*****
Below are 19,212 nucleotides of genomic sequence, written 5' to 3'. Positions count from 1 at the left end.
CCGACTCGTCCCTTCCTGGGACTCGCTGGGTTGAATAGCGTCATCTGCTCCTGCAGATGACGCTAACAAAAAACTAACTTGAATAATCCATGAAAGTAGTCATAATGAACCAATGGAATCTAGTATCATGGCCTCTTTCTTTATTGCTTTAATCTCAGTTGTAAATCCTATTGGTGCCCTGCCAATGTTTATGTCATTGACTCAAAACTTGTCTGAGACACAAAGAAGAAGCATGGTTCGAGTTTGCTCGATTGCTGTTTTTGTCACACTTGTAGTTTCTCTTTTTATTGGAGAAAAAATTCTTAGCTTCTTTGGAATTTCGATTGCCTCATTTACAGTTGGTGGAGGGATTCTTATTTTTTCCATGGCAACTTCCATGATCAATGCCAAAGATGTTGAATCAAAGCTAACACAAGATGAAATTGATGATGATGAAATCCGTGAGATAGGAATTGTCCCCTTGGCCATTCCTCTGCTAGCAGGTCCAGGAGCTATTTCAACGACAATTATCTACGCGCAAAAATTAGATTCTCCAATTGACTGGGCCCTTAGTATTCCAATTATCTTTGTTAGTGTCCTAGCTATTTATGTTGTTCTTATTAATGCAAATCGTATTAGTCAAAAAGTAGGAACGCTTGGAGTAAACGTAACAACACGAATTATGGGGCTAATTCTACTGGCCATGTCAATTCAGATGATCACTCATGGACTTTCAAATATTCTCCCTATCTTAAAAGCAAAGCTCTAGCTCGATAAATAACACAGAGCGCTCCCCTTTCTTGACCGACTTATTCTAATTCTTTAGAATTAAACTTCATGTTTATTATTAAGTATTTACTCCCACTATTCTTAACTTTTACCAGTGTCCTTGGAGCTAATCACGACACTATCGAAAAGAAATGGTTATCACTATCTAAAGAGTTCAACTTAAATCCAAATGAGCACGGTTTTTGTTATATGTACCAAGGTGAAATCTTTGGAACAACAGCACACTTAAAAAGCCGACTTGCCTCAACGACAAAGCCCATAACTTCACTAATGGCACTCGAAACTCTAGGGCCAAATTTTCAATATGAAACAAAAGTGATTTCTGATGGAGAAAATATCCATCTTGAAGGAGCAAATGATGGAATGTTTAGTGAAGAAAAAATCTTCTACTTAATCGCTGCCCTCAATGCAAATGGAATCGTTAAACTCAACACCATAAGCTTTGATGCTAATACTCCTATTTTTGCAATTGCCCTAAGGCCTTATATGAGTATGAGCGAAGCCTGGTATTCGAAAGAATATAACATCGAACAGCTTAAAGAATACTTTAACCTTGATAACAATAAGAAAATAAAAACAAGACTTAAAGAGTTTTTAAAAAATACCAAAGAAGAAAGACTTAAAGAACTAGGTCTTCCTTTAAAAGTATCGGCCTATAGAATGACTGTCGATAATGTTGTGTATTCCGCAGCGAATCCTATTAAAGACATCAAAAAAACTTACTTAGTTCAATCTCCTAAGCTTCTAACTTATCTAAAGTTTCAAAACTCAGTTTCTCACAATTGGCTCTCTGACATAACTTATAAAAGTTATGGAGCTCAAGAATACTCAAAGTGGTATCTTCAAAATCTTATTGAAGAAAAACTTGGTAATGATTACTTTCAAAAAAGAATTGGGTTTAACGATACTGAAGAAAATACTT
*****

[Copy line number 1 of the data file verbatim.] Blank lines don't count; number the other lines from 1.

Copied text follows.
Below are 19,212 nucleotides of genomic sequence, written 5' to 3'. Positions count from 1 at the left end.